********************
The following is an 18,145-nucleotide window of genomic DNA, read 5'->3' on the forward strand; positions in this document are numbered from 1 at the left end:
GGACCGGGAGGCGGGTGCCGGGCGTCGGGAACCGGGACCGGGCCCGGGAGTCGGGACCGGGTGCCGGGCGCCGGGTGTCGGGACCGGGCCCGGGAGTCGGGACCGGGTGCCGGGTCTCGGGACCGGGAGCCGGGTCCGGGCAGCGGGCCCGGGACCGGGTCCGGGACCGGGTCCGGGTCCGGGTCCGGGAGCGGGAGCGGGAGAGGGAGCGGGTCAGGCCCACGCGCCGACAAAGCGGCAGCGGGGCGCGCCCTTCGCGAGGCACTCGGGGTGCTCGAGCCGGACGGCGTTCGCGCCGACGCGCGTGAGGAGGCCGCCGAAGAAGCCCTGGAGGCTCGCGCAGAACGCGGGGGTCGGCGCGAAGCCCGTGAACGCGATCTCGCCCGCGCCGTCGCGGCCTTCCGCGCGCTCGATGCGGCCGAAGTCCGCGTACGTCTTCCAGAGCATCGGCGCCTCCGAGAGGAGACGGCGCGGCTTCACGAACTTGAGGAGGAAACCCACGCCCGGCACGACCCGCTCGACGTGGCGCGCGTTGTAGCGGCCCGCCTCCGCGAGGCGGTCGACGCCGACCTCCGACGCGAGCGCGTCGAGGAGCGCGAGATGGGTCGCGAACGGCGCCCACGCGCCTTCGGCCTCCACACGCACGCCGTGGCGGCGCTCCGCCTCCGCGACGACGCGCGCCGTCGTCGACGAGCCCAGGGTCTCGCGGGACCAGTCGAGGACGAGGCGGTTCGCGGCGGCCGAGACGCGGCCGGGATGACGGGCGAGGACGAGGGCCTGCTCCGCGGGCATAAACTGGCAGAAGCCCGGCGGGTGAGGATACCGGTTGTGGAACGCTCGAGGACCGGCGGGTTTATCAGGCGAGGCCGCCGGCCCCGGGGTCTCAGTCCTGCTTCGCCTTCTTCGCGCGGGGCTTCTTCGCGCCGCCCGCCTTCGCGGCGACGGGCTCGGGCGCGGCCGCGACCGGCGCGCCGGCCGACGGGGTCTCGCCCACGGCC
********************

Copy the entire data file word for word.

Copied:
The following is an 18,145-nucleotide window of genomic DNA, read 5'->3' on the forward strand; positions in this document are numbered from 1 at the left end:
GGACCGGGAGGCGGGTGCCGGGCGTCGGGAACCGGGACCGGGCCCGGGAGTCGGGACCGGGTGCCGGGCGCCGGGTGTCGGGACCGGGCCCGGGAGTCGGGACCGGGTGCCGGGTCTCGGGACCGGGAGCCGGGTCCGGGCAGCGGGCCCGGGACCGGGTCCGGGACCGGGTCCGGGTCCGGGTCCGGGAGCGGGAGCGGGAGAGGGAGCGGGTCAGGCCCACGCGCCGACAAAGCGGCAGCGGGGCGCGCCCTTCGCGAGGCACTCGGGGTGCTCGAGCCGGACGGCGTTCGCGCCGACGCGCGTGAGGAGGCCGCCGAAGAAGCCCTGGAGGCTCGCGCAGAACGCGGGGGTCGGCGCGAAGCCCGTGAACGCGATCTCGCCCGCGCCGTCGCGGCCTTCCGCGCGCTCGATGCGGCCGAAGTCCGCGTACGTCTTCCAGAGCATCGGCGCCTCCGAGAGGAGACGGCGCGGCTTCACGAACTTGAGGAGGAAACCCACGCCCGGCACGACCCGCTCGACGTGGCGCGCGTTGTAGCGGCCCGCCTCCGCGAGGCGGTCGACGCCGACCTCCGACGCGAGCGCGTCGAGGAGCGCGAGATGGGTCGCGAACGGCGCCCACGCGCCTTCGGCCTCCACACGCACGCCGTGGCGGCGCTCCGCCTCCGCGACGACGCGCGCCGTCGTCGACGAGCCCAGGGTCTCGCGGGACCAGTCGAGGACGAGGCGGTTCGCGGCGGCCGAGACGCGGCCGGGATGACGGGCGAGGACGAGGGCCTGCTCCGCGGGCATAAACTGGCAGAAGCCCGGCGGGTGAGGATACCGGTTGTGGAACGCTCGAGGACCGGCGGGTTTATCAGGCGAGGCCGCCGGCCCCGGGGTCTCAGTCCTGCTTCGCCTTCTTCGCGCGGGGCTTCTTCGCGCCGCCCGCCTTCGCGGCGACGGGCTCGGGCGCGGCCGCGACCGGCGCGCCGGCCGACGGGGTCTCGCCCACGGCC